Name change[edit]

In 1921, the company changed the name of the soft drink product from Bludwine to Budwine.[12] At this time, the company announced that while the quality of the drink could not be further improved, the name was able to be improved.[12]

Alleged health benefits[edit]

In its earlier years, Bludwine was sometimes marketed as a product that had health benefits, such as for digestion.[3][6] In 1911[10] article that some Athens, Georgia area physicians and other Georgia state physicians endorsed Bludwine as promoting digestion, and some prescribed it to their patients.[nb 2]

Legal matters[edit]

U.S. v. Bludwine Co. was an information against Bludwine Co. that was filed on November 4, 1912 by the United States attorney for the Northern District of Georgia in the District Court of the United States.[11] The information was based upon Bludwine shipping its syrup over state lines from Georgia to Tennessee in violation of the Foods and Drug Act, per the accusation that Bludwine was misbranding its product in a false and misleading manner due to the "Bludwine Syrup" label on the syrup products. The information asserted that consumers would be misled to believe that the product contained wine when no wine actually existed in it, per the package labeling.[11] A court trial with a jury occurred, and Bludwine was found not guilty in the proceedings on May 28, 1913.[11]

See also[edit]


  1. ^ Athens Tribune. October 8, 1911.[6]
  2. ^ Athens Tribune. October 8, 1911. This news article is quoted within the book A Standard History of Georgia and Georgians[6]


  1. ^ a b Report - Georgia. Dept. of Commerce and Labor. Georgia. Dept. of Commerce and Labor. 1919. p. 61.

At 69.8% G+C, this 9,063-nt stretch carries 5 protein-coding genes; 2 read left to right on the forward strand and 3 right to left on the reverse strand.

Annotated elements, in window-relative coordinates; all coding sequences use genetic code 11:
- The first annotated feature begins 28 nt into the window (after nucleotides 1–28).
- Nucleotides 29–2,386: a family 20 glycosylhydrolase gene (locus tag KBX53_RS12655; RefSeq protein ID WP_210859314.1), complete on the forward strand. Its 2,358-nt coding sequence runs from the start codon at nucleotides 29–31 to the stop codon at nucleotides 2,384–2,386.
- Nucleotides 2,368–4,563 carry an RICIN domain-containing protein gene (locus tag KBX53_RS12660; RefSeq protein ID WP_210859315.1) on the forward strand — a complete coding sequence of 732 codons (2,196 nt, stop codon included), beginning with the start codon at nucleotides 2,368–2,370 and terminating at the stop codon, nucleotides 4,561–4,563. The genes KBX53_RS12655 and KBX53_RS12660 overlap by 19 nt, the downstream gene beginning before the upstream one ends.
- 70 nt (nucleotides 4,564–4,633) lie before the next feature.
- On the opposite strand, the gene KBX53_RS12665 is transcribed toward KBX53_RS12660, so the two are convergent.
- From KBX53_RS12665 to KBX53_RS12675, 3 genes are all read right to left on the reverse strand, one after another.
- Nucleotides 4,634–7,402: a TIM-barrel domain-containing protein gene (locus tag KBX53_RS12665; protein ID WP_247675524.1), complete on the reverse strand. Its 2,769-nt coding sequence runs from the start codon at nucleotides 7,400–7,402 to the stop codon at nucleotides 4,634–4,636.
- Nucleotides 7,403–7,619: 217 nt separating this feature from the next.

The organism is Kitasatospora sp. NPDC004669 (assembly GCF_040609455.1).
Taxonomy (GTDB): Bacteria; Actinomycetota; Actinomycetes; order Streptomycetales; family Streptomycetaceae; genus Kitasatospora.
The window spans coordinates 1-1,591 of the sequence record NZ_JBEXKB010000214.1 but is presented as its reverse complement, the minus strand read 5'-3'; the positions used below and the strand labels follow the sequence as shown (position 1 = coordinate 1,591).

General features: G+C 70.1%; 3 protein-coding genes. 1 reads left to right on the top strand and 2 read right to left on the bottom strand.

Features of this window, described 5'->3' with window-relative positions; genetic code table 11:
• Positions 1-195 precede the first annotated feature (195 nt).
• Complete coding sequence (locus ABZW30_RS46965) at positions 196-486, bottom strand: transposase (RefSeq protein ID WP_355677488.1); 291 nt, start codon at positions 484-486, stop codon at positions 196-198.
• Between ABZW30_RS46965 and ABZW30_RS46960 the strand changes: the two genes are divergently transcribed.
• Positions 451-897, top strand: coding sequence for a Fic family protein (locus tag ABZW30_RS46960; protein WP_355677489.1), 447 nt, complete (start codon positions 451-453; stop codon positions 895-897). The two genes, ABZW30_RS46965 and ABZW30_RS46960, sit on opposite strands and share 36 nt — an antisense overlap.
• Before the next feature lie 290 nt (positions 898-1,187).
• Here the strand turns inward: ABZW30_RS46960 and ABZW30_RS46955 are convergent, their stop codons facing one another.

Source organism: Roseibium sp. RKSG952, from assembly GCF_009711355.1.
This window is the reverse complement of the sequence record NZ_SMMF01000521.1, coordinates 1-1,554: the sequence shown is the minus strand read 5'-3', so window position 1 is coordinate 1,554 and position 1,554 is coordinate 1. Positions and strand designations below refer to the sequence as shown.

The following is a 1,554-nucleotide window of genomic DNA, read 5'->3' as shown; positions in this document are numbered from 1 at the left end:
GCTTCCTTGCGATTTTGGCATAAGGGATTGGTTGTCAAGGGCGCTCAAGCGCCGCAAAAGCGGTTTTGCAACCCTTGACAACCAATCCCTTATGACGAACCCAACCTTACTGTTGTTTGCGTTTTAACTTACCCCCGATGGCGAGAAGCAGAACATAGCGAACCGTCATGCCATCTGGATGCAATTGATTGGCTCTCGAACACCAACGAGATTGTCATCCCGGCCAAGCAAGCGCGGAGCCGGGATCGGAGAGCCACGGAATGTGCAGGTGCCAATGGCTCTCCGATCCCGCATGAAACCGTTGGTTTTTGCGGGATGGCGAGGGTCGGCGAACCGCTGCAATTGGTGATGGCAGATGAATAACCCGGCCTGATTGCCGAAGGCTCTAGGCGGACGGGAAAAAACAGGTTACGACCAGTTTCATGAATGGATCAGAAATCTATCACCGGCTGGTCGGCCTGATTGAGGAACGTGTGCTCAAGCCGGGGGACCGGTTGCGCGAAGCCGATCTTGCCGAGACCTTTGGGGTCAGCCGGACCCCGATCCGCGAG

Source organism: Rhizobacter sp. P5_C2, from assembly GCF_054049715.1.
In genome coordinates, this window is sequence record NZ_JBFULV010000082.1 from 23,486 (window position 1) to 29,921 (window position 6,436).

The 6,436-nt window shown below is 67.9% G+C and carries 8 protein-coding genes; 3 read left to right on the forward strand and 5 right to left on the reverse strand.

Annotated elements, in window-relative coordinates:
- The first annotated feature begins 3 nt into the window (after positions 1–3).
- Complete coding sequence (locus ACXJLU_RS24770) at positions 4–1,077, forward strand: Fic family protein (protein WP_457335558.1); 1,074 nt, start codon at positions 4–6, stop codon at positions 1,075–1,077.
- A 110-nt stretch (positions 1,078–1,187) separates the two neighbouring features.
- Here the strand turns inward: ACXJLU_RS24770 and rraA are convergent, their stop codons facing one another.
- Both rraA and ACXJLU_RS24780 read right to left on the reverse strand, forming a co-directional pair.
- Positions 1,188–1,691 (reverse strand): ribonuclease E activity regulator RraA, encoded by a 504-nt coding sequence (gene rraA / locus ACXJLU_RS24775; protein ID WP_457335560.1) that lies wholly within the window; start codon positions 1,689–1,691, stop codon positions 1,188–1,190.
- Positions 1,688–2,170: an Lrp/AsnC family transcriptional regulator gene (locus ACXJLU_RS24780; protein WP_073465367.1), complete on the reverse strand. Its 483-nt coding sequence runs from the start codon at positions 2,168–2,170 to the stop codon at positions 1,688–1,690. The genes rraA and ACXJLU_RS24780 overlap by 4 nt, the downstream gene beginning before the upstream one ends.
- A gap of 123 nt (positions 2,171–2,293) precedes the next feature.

2. ^ a b Treasury Decisions Under Customs and Other Laws - United States. Dept. of the Treasury. pp. 514-515.
  3. ^ a b c Southern Pharmaceutical Journal. February, 1915. p. 31.
  4. ^ United States. Bureau of the Census; Hartley, Eugene Fuller (1923). Abstract of the census of manufactures, 1919. Govt.Print.Off. 
  5. ^ a b c Thomas, Frances Taliaferro (2009). A Portrait of Historic Athens & Clarke County. University of Georgia Press. p. 166. ISBN 0820330442. 
  6. ^ a b c d e f g h i j Knight, Lucian Lamar (1917). A Standard History of Georgia and Georgians. Lewis publishing Company. pp. 2565–2567.
  7. ^ Cheatham, Mike (1999). "Your Friendly Neighbor": The Story of Georgia's Coca-Cola Bottling Families. Mercer University Press. p. 84. ISBN 086554686X. 
  8. ^ "History of Bludwine & Budwine". Retrieved 2 May 2014. 
  9. ^ National Association of Retail Druggists (1914). N.A.R.D. Notes, Volume 18, Issue 18. National Association of Retail Druggists. p. 975. 
  10. ^ a b "About The Athens tribune. (Athens, GA) 1902–19??". U.S. Library of Congress. Retrieved 2 May 2014. 
  11. ^ a b c d United States Bureau of chemistry (1914). Service and Regulatory Announcements, Volumes 1-12. U.S. Government Printing Office. pp. 118–119. 
  12. ^ a b "Budwine" New Drink Name. American Bottler, Volume 42. 1921. pp. 64–65.